Anastomosis is the connection of two things that are normally diverging. In medicine, an anastomosis typically refers to a connection between blood vessels or between two loops of the intestine.
An anastomosis can occur naturally in the body, or it can be created surgically.
Naturally occurring anastomosis refers to how structures are connected biologically in the body. For example, many veins and arteries are connected to each other. This helps us efficiently transport blood and nutrients throughout the body.
A surgical anastomosis is an artificial connection made by a surgeon. It may be done when an artery, vein, or part of the intestine is blocked off. It can also be done for a tumor in part of the intestine. A surgeon will remove the portion that’s blocked in a procedure called resection. The two remaining parts will then be anastomosed, or joined together, and sewn or stapled.
An ileocolic or ileocolonlic anastomosis is the joining together of the end of the ileum, or small intestine, to the first part of the large intestine, called the colon. It’s usually performed after a bowel resection in people with Crohn’s disease. This is because the disease often affects the small intestine and first part of the large intestine.
Why it’s done
An ileocolic anastomosis is usually done to rejoin the intestines after a bowel resection. A bowel resection is the removal of a damaged portion of the intestine. People with the following conditions may need a bowel resection:
In most cases, anastomosis can be performed using laparoscopy. Laparoscopy means that the surgery is done through a small incision using a small instrument called a laparoscope. A laparoscope is a long, thin tube with a camera and light at the end of it. It helps doctors see inside your body while they perform surgery.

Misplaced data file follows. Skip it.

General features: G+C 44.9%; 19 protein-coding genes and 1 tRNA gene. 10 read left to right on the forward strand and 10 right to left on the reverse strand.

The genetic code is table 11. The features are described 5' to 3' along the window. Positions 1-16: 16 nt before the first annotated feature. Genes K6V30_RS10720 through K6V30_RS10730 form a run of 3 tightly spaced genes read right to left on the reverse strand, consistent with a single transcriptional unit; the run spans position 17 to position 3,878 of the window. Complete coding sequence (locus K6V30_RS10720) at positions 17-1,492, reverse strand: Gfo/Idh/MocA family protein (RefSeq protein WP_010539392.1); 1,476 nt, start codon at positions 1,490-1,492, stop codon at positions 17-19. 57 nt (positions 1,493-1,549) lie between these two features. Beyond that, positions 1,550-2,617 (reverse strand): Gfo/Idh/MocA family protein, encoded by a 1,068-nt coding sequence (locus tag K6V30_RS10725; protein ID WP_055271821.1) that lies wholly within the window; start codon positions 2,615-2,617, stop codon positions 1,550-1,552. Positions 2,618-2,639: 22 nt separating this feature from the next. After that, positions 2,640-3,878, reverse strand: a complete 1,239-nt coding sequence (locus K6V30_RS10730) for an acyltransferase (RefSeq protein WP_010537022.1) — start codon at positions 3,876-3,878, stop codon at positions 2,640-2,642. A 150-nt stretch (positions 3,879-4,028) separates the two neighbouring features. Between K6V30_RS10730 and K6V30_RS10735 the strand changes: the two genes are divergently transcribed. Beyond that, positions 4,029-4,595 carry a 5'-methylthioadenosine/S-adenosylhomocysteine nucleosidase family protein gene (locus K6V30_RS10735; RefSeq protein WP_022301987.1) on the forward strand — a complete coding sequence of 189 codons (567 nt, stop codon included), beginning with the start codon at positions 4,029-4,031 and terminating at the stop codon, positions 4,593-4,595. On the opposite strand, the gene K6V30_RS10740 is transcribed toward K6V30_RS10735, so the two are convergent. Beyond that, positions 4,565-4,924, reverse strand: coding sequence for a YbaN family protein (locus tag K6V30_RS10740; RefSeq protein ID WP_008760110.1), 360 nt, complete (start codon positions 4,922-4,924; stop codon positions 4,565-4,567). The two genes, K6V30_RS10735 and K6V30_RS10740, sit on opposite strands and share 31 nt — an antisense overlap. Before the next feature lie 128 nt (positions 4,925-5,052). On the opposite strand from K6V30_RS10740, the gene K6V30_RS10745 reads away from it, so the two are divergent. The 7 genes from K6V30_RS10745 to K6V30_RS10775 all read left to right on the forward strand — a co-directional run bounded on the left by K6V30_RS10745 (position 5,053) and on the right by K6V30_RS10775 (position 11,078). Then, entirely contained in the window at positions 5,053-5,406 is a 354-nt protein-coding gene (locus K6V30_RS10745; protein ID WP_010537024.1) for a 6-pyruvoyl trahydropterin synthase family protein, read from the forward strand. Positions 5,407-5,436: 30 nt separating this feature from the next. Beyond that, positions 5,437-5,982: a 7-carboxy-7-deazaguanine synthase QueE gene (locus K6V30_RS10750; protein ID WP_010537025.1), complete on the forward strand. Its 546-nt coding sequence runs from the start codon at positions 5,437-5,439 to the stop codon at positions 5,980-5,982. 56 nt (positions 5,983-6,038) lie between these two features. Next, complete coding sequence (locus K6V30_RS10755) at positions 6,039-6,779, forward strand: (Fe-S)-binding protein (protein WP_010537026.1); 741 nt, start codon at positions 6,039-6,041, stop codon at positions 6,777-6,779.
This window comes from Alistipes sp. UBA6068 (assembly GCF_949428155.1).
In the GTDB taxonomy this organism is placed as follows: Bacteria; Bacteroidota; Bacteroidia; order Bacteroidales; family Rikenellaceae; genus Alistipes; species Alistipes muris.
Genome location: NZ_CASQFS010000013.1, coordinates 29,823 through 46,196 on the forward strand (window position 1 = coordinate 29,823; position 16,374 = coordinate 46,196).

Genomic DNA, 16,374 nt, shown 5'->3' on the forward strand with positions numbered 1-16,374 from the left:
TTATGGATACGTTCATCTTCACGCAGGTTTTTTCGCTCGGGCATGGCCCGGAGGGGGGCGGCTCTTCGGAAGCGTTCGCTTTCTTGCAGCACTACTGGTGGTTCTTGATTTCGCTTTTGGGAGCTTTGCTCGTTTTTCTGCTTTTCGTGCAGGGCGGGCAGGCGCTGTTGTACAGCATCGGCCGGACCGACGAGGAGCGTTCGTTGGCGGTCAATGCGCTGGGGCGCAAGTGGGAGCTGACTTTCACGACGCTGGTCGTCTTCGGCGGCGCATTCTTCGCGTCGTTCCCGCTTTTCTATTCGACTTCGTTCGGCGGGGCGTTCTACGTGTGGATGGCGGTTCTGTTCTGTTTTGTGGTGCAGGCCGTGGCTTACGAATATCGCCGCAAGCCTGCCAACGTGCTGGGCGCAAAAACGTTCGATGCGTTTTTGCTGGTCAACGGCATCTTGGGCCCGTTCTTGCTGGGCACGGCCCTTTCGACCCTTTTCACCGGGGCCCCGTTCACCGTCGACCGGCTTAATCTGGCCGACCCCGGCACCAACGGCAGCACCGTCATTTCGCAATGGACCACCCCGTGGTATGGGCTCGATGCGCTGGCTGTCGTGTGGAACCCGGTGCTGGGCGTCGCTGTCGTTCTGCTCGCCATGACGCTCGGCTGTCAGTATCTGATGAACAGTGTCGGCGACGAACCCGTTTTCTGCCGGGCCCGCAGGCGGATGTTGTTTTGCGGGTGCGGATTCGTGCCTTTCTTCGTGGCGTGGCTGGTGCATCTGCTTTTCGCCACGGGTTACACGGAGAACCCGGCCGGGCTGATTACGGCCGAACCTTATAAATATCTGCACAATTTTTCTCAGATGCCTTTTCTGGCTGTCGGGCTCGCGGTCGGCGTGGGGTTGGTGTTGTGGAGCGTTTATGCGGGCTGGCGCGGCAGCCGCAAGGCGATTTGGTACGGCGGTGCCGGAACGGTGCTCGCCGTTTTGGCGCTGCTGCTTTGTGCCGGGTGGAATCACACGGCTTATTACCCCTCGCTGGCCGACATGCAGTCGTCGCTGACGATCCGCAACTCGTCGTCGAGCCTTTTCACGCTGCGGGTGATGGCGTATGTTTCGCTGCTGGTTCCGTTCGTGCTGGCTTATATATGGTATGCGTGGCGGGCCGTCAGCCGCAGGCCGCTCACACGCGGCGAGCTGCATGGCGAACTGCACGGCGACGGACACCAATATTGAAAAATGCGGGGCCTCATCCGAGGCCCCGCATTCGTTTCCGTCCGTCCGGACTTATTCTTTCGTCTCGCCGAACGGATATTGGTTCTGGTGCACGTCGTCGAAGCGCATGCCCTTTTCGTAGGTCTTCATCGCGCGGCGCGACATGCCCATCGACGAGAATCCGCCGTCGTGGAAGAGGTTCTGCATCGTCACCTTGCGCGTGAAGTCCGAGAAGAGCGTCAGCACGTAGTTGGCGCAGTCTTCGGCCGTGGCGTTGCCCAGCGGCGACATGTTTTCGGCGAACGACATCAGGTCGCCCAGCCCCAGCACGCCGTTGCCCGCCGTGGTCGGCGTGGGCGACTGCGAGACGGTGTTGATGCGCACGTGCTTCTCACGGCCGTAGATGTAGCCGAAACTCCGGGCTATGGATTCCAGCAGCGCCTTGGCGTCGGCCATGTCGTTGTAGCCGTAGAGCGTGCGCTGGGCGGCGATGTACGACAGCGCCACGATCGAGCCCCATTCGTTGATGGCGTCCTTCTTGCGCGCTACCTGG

There are several techniques used by surgeons to perform an ileocolic anastomosis:
- End-to-end (EEA). This technique connects the two open ends of the intestines together.
- Side-to-side (SSA). This technique connects the sides of each part of the bowel together rather than the two ends. The ends are stapled or sewn closed. SSA anastomoses are at less risk of having narrowing complications in the future.
- End-to-side (ESA). This technique connects the end of the intestine that’s smaller with the side of the larger one.
The technique that a surgeon chooses may depend on the difference in diameter of each portion of the intestine that needs to be joined together.
Staples vs. sutures
Surgeons can choose to join together the two parts of the intestine using either sewing (sutures) or staples. Sewing by hand has been used successfully for over 100 years. However, staples take less time to perform. Newer surgeons find it easier to learn as well.
An EEA can only be done with sutures. An SSA is usually done with staples.
As with any surgery, anastomosis carries some risks. These include:
- blood clots
- stricture, or abnormal narrowing
- damage to surrounding structures
- infections, which can lead to sepsis
- anastomotic leakage, or leaking where the intestine is reconnected
Other types of bowel anastomoses may be performed during the following medical procedures:
Gastric bypass surgery
Gastric bypass surgery is a type of bariatric surgery that’s usually done to help a person lose weight.
Two anastomoses are done during a gastric bypass surgery. First, the top of the stomach is turned into a small gastric pouch. A piece of the small intestine is cut and then connected to this new gastric pouch. This is the first anastomosis. The other end of the small intestine is then reconnected to the small intestine further down . This is the second anastomosis.
Removal of a tumor
An example would be for a pancreatic tumor. Once the tumor is removed, the organs will need to be rejoined. This can include the bile ducts, pancreas, gallbladder, and part of the stomach.